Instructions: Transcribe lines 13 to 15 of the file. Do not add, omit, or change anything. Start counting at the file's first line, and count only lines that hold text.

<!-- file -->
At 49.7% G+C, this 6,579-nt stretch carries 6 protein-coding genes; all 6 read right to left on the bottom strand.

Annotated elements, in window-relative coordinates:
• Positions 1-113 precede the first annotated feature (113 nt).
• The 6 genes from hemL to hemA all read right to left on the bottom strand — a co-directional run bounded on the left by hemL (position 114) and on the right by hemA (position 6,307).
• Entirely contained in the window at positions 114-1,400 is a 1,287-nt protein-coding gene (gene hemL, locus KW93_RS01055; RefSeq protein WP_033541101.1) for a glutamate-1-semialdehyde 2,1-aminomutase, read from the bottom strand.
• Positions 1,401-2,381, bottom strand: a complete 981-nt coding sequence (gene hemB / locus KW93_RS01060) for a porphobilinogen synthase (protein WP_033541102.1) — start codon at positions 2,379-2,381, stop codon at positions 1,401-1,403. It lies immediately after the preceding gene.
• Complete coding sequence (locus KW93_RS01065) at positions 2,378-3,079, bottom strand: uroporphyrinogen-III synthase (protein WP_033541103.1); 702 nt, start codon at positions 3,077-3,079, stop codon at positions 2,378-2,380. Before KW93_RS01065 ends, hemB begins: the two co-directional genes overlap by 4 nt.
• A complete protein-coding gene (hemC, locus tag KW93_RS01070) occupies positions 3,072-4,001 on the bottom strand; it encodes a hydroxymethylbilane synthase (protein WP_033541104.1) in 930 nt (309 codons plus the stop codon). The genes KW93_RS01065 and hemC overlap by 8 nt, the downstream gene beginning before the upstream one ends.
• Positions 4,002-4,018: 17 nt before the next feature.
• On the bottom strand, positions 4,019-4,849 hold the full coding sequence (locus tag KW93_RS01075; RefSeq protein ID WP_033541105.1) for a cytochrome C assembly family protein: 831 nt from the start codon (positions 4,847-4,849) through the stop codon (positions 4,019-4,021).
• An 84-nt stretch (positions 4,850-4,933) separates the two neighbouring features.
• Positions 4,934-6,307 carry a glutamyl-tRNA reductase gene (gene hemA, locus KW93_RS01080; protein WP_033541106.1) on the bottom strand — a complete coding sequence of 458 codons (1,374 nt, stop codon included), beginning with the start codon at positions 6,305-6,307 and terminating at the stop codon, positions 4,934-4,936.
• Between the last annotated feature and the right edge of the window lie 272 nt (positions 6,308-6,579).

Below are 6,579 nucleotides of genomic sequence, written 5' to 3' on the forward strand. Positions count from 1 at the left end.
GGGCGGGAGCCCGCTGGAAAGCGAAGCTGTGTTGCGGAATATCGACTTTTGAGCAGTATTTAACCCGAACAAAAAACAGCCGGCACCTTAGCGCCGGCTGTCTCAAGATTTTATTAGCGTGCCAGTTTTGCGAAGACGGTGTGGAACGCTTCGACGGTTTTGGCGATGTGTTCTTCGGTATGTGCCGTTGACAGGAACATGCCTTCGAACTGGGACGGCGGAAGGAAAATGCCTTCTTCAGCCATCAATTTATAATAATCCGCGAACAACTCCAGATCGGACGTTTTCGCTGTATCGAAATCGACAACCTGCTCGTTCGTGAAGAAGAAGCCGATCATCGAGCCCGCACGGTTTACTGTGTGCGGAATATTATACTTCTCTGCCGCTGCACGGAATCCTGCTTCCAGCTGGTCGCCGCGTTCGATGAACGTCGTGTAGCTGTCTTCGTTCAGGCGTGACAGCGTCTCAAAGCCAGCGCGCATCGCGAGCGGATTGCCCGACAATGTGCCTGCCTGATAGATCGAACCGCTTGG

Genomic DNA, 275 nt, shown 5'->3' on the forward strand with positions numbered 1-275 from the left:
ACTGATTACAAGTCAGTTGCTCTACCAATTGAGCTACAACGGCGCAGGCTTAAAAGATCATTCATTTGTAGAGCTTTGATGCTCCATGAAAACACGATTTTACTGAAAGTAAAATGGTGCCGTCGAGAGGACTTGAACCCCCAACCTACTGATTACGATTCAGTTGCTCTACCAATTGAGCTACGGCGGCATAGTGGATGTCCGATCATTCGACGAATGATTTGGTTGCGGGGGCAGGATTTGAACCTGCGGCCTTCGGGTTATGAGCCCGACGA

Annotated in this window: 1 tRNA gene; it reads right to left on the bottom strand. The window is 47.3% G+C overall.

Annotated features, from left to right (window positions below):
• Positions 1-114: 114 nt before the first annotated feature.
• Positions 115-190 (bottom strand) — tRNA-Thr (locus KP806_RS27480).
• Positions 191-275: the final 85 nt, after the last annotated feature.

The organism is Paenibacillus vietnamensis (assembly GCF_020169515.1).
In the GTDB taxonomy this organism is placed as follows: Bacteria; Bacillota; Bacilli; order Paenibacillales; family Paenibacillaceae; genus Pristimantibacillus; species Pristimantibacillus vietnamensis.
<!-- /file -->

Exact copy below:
• Between the last annotated feature and the right edge of the window lie 272 nt (positions 6,308-6,579).

Below are 6,579 nucleotides of genomic sequence, written 5' to 3' on the forward strand. Positions count from 1 at the left end.
GGGCGGGAGCCCGCTGGAAAGCGAAGCTGTGTTGCGGAATATCGACTTTTGAGCAGTATTTAACCCGAACAAAAAACAGCCGGCACCTTAGCGCCGGCTGTCTCAAGATTTTATTAGCGTGCCAGTTTTGCGAAGACGGTGTGGAACGCTTCGACGGTTTTGGCGATGTGTTCTTCGGTATGTGCCGTTGACAGGAACATGCCTTCGAACTGGGACGGCGGAAGGAAAATGCCTTCTTCAGCCATCAATTTATAATAATCCGCGAACAACTCCAGATCGGACGTTTTCGCTGTATCGAAATCGACAACCTGCTCGTTCGTGAAGAAGAAGCCGATCATCGAGCCCGCACGGTTTACTGTGTGCGGAATATTATACTTCTCTGCCGCTGCACGGAATCCTGCTTCCAGCTGGTCGCCGCGTTCGATGAACGTCGTGTAGCTGTCTTCGTTCAGGCGTGACAGCGTCTCAAAGCCAGCGCGCATCGCGAGCGGATTGCCCGACAATGTGCCTGCCTGATAGATCGAACCGCTTGG